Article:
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Discipleship as a Three-Legged Stool, Week 6
Andrea Lingle

There is a churchyard in central North Carolina, roughly an hour east of Charlotte, where, in early spring, the lawn is sewn entirely in dandelions. I don’t know if these dandelions were cultivated intentionally, but one of my greatest regrets is that I never stopped my car, just for one minute, to run through the seed heads.

What if I had? What if I had pulled over and hadn’t let the awkwardness of running through someone else’s yard stop me? What if I had let the joy of spring spread out behind me like a fluffy, wind-born shadow?

I didn’t.

          But what if I had?

                    Perhaps those seeds would still be floating...
                    a blizzard of life.

Jesus, son of man, didn’t have a Christian worldview. He didn’t worry about doctrine. He was a teacher of wild love. You don’t see Jesus standing in carefully manicured gardens with tweezers and a packet of seeds, dolling out abundance and growth in carefully curated lines. Jesus was a dandelion runner. Who needs love?




And, after two millennia, we are still watching his fluff-love settle and grow, disrupting our carefully manicured lives. Why? Because person by person, year by year, souls, bearing the same spark of the Christ, filled their lungs with Spirit-breath and blew. Julian of Norwich, Hans von Balthasar, Henri Nouwen, Thomas R. Kelly, Sister Salvinette, and you, you, YOU!

The thing about dandelions is that each seed doesn’t go far. At most, across the fence to your neighbor’s yard. But once it is there, its little sunny face opens, greets the sky, and gives itself up to seed. That is the power of Jesus’s commandment to love our neighbor. If Jesus had said, “The greatest commandment is to stop hunger, abuse, injustice, and war,” his followers would have been impressed, but his movement would have stopped there with a bunch of burnt out, disillusioned, disappointed disciples. Jesus knew that the breath of God doesn’t need to move like a hurricane to spread love and abundance, it simply needs to be breath. Enough to reach across the fence to this neighborhood with these neighbors...The neighborhood is my parish, whether my neighbors become Methodists or not. What matters is that they experience the kingdom of God coming near, and that they know it is a kingdom of love.*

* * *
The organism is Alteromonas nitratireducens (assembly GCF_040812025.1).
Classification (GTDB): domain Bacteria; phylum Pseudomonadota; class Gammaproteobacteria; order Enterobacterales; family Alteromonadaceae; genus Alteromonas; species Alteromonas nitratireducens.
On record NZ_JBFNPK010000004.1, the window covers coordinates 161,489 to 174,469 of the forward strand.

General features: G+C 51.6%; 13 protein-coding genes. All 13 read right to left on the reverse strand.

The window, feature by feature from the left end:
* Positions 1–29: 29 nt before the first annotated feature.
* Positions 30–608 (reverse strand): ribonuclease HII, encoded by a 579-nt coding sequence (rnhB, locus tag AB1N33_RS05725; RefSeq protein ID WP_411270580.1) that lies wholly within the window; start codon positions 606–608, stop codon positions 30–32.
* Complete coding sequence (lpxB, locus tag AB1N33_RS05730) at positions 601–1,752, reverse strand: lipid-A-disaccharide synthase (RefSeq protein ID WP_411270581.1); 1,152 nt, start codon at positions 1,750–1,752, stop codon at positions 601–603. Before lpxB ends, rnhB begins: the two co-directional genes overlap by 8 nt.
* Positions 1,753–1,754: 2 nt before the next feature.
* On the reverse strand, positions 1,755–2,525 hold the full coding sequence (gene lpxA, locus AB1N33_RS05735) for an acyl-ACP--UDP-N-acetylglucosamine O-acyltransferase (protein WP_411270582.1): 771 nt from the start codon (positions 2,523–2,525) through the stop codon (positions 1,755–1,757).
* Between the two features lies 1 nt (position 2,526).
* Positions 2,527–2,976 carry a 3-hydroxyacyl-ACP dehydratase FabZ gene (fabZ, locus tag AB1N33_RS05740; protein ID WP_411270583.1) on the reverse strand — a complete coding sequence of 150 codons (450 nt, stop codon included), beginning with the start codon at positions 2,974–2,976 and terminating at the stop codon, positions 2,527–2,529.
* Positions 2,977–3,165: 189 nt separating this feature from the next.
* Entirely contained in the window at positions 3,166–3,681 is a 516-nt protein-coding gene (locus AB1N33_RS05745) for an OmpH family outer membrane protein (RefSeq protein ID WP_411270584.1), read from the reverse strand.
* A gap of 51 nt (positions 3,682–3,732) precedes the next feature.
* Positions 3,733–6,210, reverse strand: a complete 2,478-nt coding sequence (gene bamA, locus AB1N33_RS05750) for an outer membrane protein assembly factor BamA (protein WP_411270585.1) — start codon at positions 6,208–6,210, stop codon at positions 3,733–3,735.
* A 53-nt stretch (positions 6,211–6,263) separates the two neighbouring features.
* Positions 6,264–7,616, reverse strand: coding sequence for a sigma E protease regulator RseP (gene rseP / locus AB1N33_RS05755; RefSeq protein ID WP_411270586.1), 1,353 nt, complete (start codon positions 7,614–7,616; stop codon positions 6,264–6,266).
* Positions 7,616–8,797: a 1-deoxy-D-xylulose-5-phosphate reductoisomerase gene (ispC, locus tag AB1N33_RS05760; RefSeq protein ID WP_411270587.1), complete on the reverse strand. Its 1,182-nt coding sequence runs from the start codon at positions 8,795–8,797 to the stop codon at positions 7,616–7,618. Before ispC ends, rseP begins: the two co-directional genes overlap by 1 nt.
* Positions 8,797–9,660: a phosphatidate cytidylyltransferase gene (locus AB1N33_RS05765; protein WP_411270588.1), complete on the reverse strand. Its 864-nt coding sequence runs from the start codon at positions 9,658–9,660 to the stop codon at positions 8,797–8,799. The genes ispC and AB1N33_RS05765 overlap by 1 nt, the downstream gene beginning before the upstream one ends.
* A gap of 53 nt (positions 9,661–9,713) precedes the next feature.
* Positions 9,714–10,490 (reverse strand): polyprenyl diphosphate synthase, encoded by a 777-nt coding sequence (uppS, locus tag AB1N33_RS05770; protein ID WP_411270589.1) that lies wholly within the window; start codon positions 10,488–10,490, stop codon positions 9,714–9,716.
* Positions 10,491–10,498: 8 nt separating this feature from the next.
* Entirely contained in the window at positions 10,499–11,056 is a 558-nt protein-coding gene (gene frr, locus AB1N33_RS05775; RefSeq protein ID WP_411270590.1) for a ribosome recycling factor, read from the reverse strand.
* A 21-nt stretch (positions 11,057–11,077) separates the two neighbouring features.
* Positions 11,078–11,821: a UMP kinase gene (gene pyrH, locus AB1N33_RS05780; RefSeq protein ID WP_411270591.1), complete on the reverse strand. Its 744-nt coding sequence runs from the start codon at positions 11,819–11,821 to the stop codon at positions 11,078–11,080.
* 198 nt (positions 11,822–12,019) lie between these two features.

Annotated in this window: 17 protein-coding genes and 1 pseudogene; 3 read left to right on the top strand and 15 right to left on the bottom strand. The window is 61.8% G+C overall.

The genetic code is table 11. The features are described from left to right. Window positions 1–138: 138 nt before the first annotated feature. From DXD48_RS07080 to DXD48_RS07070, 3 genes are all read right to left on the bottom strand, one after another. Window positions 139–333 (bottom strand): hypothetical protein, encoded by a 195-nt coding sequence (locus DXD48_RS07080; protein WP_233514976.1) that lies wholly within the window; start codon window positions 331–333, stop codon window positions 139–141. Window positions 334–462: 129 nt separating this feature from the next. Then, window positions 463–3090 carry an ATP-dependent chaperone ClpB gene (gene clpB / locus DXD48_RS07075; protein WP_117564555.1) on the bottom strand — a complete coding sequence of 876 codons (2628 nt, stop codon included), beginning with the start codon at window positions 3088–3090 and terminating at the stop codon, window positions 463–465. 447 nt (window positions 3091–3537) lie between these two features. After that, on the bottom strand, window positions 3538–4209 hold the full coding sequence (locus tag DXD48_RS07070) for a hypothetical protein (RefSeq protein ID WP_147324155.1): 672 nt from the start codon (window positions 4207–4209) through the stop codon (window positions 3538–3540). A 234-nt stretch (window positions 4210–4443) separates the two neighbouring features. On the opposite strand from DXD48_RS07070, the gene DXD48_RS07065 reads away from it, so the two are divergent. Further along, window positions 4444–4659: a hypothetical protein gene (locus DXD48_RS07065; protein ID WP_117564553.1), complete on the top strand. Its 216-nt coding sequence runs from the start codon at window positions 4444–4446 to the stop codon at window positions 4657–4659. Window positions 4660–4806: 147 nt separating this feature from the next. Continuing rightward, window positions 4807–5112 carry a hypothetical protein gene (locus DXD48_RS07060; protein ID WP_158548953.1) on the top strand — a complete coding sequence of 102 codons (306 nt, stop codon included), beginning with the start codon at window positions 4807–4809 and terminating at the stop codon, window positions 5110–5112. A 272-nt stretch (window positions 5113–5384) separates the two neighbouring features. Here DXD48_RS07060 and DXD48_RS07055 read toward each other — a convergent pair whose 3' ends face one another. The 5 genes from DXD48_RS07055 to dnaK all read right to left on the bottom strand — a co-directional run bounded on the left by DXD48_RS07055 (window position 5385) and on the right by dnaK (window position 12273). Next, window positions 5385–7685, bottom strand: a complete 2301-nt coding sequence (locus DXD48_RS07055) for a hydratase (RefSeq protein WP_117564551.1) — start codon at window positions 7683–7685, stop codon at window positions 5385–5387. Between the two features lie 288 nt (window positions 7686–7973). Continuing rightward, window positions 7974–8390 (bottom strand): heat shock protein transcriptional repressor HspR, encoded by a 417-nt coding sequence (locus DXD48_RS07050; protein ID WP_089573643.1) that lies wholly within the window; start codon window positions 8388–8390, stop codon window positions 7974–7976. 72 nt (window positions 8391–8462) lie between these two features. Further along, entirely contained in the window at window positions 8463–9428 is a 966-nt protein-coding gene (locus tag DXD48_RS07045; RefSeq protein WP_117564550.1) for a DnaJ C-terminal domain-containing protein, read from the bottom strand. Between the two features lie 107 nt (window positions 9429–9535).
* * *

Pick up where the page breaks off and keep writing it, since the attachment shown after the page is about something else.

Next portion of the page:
I can choose not to love my neighbor and I can choose to kill the dandelions, but what if don’t. What if, instead, we stopped for a moment to see the possibility in a dandelion sprouting in our neighbor’s yard.

Invitation to Missional Mindfulness:

  • Take a walk around your neighborhood or community and look for dandelions or other gifts from God’s creation.

  • Allow a spirit of wonder to fill you as you contemplate how many ways the Spirit can move with one simple breath.

  • If Jesus gave you one task: to love yourself and others, how can your breath be love to the world?

*Adapted from:
Heath, Elaine A. The Mystic Way of Evangelism. Grand Rapids: Baker Academic, 2008.

Heath, Elaine A. and Scott T. Kisker. Longing for Spring. Eugene: Cascade Books, 2010, 18.